GST pull-down assay: Co-transfected cells were lysed in 1% NP-40 buffer (20 mM Tris (pH 8.0), 137 mM NaCl, 5% glycerol, 1% nonident P-40, Protease Inhibitor (Sigma, P8340, USA) and phosphatase inhibitor (Sigma, P5726, USA) and centrifuged for 10 min at 4 °C. Aliquots were taken for input control and the remaining lysate were incubated with pre-washed (with lysis buffer) glutathione-conjugated sepharose beads (GE, 17075605, Sweden) for 3 h at 4 °C. After washing three times with 1% NP-40 buffer, the beads were resuspended in sample buffer (Bio-Rad, 1610737, USA) and boiled at 95 °C for 5 min. Then the eluted samples and whole-cell lysate were subjected to sodium dodecyl sulfate-polyacrylamide gel electrophoresis (SDS-PAGE) and analyzed by western blot with the anti-Flag antibody at 1:3000 (Sigma, A8592, USA), anti-GST antibody at 1:3000 (Sigma, A7340, USA) and anti-β-Actin antibody at 1:5000 (Sigma, A5441, USA).
Time-resolved fluorescence resonance energy transfer (TR-FRET) assay
The TR-FRET assay was carried out with purified proteins in 384-well black solid bottom plates (Corning, 3573, USA). His-BAP1 protein (Boston Biochem, E-345, USA), control GST protein (Abcam, ab70456, USA) and purified GST-14-3-3 proteins were mixed in a total volume of 30 µl FRET buffer (20 mM Tris (pH 7.0), 50 mM NaCl, 0.01% NP-40). Anti-GST-Terbium antibody (Cisbio, 61GSTTLB, USA) and anti-His-D2 antibody (Cisbio, 61HISDLA, USA) were added to each well at the final dilution of 1:1000 and 1:500, respectively. The FRET signals were detected using Envision spectrophotometer (Laser excitation at 337 nm, emission for the donor at 620 nm and emission for acceptor at 665 nm). The data were presented as the ratio of (counts at 665/counts at 620 nm) × 104 with standard deviation calculated from triplicate samples.
Immunofluorescence and confocal microscopy
Cells were cultured on coverslips in six-well plates for 24 h and then fixed in paraformaldehyde (PFA) (4% for 15 min). Next, the cells were permeabilized with 0.3% Triton X-100 solution, after which they were blocked with 1% BSA and 5% goat serum for 30 min to prevent non-specific antibody binding, and subsequently incubated for 1 h with primary antibodies against BAP1 (Clone C-4; sc-28383, Santa Cruz, USA), α-tubulin (Sigma-Aldrich, Sweden), and FLAG (Sigma-Aldrich, Sweden). After washing coverslips, fluorescent antibodies (Alexa 488 goat anti-mouse or Alexa 546 goat anti-rabbit (Invitrogen, USA)) were applied, then the coverslips were washed and mounted in VECTASHIELD® with diamidino-2-phenylindole (DAPI) (Vector Laboratories). The images were obtained using a Zeiss LSM710 confocal microscope.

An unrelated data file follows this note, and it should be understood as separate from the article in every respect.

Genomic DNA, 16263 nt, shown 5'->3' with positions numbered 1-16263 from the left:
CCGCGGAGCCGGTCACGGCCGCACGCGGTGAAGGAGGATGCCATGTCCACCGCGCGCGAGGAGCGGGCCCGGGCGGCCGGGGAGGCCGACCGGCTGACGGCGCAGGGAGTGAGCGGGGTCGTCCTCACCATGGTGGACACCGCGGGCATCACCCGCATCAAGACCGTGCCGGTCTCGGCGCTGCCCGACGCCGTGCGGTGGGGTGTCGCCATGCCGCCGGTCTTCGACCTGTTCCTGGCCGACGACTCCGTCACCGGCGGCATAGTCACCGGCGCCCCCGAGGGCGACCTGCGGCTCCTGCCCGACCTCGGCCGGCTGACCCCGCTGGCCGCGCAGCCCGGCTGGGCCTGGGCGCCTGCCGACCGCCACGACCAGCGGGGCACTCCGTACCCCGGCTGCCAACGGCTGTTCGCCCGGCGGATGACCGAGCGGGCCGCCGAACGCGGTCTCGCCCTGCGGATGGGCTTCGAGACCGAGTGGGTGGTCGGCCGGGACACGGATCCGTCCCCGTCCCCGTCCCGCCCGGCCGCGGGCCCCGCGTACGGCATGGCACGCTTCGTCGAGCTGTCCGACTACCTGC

RT2 profiler PCR array analysis
The apoptosis pathway-focused gene expression profiling was performed using a 384-well human RT2 Profiler PCR Array PAHS-012ZE (Qiagen). Following the total RNA extraction, cDNA was synthesized from SK-N-RA cells transiently transfected with an empty vector used as control (GFP) and full-length BAP1 based on the manufacturer’s instructions. In this array, 84 different genes involved in programmed cell death were analyzed based on SYBR Green real-time PCR using the QuantStudio™ 7 Flex (Applied Biosystems™). Normalization was performed using the five different housekeeping genes included in the array and the fold-change was calculated using the RT2 Profiler PCR Array Data Analysis.
Gene expression data for survival
BAP1 and Bax normalized gene expression array data (Affymetrix HG-U133A [GPL96] and HG-U133B [GPL97] platforms; GSE3446) of 102 neuroblastoma patients were downloaded from the website R2: Genomics Analysis and Visualization Platform (http://r2.amc.nl). To test the association of gene expression levels with relapse-free survival, individual gene expression profiles were dichotomized by median split into “high” or “low” expression groups, and Kaplan–Meier survival curves were plotted for each group.
Statistical analyses were performed using SigmaPlot software. The results are expressed as mean ± s.e.m. or as a percent. P-values <0.05 were deemed statistically significant. Statistical comparisons were assessed by ANOVA or by Student’s t-test (p < 0.05).